Twenty years ago, Americans rallied in unprecedented fashion to help the flood of Vietnamese refugees entering the United States at the end of the Vietnam War. But two decades and 2 million Vietnamese refugees later--as sentiment against immigrants sweeps across the United States--the United Nations High Commissioner for Refugees is about to close the remaining detention camps in Hanoi, where about 36,000 languish.
"We are in a new era in refugee resettlement," says Heidi Schoedel, executive director of Exodus World Service (EWS) based in Itasca, Illinois. "We are facing some unprecedented assaults on refugees and immigrants."
Legislation is pending in Congress that would cut the quota of legal refugees allowed to enter the United States from its long-time yearly average of about 100,000 to 75,000 this year and 50,000 annually thereafter. This is at a time when refugee numbers internationally are escalating, from 7 million in 1980 to 22 million in 1995. The situation is expected to grow worse this year because of the ongoing problems in such hot spots as Bosnia.
"We seem to be losing the capability as a nation to respond compassionately to new groups in need," says Ralston Deffenbaugh, executive director of Lutheran Immigration and Refugee Services (LIRS), one of a dozen nonprofit groups that have teamed with the government for more than two decades in a partnership to resettle refugees.
SUPPORT DRYING UP: In addition to the government restricting refugee numbers, many Christians themselves have become wary of helping. LIRS recently closed its California extension office, folding operations into two other ecumenical groups. The move is a result of a $40,000 deficit within the Lutheran organization and a shift in public attitudes toward resettlement of refugees.
Subsequently, local Christian families and a few church groups, recruited by LIRS and other nonprofit groups to resettle refugee families, have ended up shouldering more of the burden. When government-church resettlement partnership began in the 1970s--inspired by the Vietnamese refugee problem (one of the most successful government-church partnerships ever)--the federal government allotted church groups $500 per refugee to aid in funding initial resettlement. That has increased to only $700 in more than two decades.
World Relief (WR), another group resettling refugees, is facing a small drop in its 1996 and 1997 budgets due to the end of the Vietnamese resettlement program. And WR is closing an office in Binghamton, New York.
CHANGING LIFESTYLES: Don Hammond, WR vice president for U.S. minority and refugee affairs, recalls that he once could enter a church and speak about the refugee issue, and people would immediately offer help. These days he must be more specific.
"Now it needs to really be an individual appeal," he says. "That definitely shows a trend to me that we are less willing to deal with refugees as a subject, but just as willing to deal with refugees as people." He notes that 70 percent of WR's 10,200 refugees allotted by the government resettlement program in the last fiscal year had some form of sponsorship or Christian involvement.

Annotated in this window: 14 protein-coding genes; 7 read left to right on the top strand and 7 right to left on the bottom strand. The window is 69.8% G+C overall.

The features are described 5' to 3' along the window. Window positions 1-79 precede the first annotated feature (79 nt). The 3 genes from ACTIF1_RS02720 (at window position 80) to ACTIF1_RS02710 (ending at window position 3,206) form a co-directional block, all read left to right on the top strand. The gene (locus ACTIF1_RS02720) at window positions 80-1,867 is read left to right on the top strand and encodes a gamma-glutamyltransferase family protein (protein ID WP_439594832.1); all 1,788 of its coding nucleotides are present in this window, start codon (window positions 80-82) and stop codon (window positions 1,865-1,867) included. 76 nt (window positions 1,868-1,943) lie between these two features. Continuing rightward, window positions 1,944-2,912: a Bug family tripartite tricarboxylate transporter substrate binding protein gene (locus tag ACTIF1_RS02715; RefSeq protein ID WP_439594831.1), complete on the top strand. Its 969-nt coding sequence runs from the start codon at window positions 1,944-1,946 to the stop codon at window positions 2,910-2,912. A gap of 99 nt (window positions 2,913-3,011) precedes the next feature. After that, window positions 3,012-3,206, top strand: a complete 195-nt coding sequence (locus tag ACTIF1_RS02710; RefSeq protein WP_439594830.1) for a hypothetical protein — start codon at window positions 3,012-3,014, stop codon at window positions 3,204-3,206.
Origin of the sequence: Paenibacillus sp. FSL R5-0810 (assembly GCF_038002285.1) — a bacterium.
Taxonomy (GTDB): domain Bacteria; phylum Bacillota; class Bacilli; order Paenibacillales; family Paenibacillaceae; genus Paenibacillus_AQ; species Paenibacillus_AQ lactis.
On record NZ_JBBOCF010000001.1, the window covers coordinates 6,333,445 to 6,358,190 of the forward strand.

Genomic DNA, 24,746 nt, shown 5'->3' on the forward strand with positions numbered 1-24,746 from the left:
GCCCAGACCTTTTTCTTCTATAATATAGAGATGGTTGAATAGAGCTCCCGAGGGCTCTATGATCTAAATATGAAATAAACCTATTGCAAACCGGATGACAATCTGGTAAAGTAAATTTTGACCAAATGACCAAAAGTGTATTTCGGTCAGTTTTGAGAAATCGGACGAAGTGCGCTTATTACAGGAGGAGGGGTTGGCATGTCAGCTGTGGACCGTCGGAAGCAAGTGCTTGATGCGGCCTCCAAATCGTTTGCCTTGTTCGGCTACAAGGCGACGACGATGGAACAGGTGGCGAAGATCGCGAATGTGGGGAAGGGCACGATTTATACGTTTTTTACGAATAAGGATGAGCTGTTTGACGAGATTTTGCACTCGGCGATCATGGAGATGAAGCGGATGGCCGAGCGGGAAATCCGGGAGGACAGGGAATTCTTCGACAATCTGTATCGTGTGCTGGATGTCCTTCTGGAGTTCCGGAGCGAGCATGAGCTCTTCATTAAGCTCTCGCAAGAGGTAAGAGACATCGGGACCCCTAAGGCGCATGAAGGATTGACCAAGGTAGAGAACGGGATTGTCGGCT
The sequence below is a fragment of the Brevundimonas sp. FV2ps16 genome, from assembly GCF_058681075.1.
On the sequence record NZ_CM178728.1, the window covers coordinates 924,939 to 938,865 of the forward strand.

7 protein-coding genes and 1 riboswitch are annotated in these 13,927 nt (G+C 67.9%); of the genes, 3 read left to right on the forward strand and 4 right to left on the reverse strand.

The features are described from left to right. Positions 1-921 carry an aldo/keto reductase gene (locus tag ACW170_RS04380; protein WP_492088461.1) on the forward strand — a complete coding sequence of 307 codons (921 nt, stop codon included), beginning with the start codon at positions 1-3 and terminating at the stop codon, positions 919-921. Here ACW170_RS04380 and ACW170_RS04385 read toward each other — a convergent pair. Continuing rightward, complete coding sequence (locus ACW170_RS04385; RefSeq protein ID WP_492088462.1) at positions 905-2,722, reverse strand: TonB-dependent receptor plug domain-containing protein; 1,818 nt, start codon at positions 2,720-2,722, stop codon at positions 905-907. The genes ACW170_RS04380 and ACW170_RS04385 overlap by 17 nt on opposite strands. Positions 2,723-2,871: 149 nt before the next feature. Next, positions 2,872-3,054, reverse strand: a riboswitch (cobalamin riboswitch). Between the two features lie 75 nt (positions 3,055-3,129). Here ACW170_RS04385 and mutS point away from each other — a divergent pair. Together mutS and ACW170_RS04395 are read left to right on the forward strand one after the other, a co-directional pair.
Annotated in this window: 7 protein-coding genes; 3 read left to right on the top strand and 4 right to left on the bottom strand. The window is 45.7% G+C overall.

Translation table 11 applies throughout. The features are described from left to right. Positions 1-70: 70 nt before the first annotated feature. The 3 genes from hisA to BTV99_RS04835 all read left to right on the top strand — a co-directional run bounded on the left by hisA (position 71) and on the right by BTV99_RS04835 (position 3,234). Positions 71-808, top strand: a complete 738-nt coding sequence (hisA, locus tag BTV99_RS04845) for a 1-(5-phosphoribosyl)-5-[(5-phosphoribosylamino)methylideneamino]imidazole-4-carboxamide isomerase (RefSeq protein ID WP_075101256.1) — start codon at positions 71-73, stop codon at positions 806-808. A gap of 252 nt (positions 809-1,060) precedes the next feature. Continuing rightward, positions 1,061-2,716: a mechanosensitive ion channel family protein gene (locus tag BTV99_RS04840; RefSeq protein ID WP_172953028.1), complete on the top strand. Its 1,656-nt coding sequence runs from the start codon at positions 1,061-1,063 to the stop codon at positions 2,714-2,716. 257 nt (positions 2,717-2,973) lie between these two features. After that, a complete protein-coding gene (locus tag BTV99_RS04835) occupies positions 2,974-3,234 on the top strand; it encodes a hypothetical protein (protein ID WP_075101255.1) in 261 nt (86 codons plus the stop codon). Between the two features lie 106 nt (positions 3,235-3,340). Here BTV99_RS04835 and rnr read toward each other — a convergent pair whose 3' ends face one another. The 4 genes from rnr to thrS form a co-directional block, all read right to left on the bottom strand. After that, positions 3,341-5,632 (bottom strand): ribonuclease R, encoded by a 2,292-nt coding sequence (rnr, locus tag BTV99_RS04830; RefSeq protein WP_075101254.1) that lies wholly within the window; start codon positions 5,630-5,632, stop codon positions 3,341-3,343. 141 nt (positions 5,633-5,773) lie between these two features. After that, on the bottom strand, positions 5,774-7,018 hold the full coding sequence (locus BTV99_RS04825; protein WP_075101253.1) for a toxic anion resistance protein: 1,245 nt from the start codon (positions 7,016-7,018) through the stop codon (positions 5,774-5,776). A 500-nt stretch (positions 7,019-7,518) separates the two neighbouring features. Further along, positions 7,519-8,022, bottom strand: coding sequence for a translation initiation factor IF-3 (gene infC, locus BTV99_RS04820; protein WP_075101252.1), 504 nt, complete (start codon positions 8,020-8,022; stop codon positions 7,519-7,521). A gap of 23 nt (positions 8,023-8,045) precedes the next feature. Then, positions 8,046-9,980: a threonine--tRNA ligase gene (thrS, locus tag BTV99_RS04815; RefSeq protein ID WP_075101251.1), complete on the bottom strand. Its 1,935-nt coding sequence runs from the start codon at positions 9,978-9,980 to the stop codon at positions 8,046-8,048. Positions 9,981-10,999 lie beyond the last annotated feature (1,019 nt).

Peggy Gilbert, WR director of migration services, says organizations are having to adjust to changing times. Today, families are less likely to be able to sponsor refugee families one on one, though this was the mode of operation long considered the Cadillac option. In such cases, an American family provides the refugee family some money, housing, and help in obtaining social security cards, enrolling children in school, teaching English, and generally adjusting to American culture.
Gilbert says changing work patterns are a factor. "In the U.S. we have predominantly two parents working, so you have fewer people who have the time to give to help to get somebody on their feet."
Newer organizations, such as Exodus World Service, founded in 1988, work to aid the larger government-designated resettlement groups such as WR in activating American families into the resettlement process. EWS's Schoedel says lifestyle changes in the 1990s necessitate innovations in resettlement operations, often downsizing from one-on-one sponsorship to performing more short-term acts of compassion for the newcomers. "There is not compassion fatigue," Schoedel says, "but we need to provide opportunities that fit with the hectic lifestyles of the volunteers in the Christian community."
LESS COSTLY COMMITMENT: For example, EWS has designed a program in which a church or family can assemble and present a "Welcome to America! Pack" full of toiletries and food to a refugee family upon their airport arrival. Often, Schoedel says, a church group will extend its commitment after meeting the family.
Ultimately, Christian refugee experts say, American believers must examine their lifestyles, commitments, and willingness to heed the call to aid others.
"Issues of isolationism come about because people are afraid of losing what they have," says Michael Friedline, director of development for the Seattle-based World Concern. "People think: Those refugees are going to crowd our roads; they are going to invade our way of life. As Christians, we have to let God take care of those things, and we have to take care of the justice issues."
Copyright © 1996 Christianity Today. Click for reprint information.
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